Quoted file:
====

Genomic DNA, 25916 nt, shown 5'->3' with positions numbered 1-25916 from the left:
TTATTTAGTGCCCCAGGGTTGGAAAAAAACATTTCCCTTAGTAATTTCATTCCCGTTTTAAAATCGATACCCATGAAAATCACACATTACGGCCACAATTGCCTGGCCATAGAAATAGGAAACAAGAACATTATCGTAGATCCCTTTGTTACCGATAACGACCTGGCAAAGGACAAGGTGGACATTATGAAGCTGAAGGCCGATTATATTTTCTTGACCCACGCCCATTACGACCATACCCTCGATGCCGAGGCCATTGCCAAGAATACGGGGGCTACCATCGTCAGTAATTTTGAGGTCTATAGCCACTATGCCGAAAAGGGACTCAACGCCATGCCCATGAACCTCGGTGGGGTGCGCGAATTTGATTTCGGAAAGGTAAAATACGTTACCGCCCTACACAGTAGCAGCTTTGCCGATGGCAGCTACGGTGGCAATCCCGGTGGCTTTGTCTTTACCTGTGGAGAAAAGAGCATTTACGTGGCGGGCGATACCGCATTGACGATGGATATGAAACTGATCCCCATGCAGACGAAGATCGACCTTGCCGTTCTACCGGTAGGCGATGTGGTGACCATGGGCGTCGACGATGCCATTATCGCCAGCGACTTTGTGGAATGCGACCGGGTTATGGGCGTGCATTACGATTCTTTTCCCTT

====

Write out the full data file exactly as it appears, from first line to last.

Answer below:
Genomic DNA, 25916 nt, shown 5'->3' with positions numbered 1-25916 from the left:
TTATTTAGTGCCCCAGGGTTGGAAAAAAACATTTCCCTTAGTAATTTCATTCCCGTTTTAAAATCGATACCCATGAAAATCACACATTACGGCCACAATTGCCTGGCCATAGAAATAGGAAACAAGAACATTATCGTAGATCCCTTTGTTACCGATAACGACCTGGCAAAGGACAAGGTGGACATTATGAAGCTGAAGGCCGATTATATTTTCTTGACCCACGCCCATTACGACCATACCCTCGATGCCGAGGCCATTGCCAAGAATACGGGGGCTACCATCGTCAGTAATTTTGAGGTCTATAGCCACTATGCCGAAAAGGGACTCAACGCCATGCCCATGAACCTCGGTGGGGTGCGCGAATTTGATTTCGGAAAGGTAAAATACGTTACCGCCCTACACAGTAGCAGCTTTGCCGATGGCAGCTACGGTGGCAATCCCGGTGGCTTTGTCTTTACCTGTGGAGAAAAGAGCATTTACGTGGCGGGCGATACCGCATTGACGATGGATATGAAACTGATCCCCATGCAGACGAAGATCGACCTTGCCGTTCTACCGGTAGGCGATGTGGTGACCATGGGCGTCGACGATGCCATTATCGCCAGCGACTTTGTGGAATGCGACCGGGTTATGGGCGTGCATTACGATTCTTTTCCCTT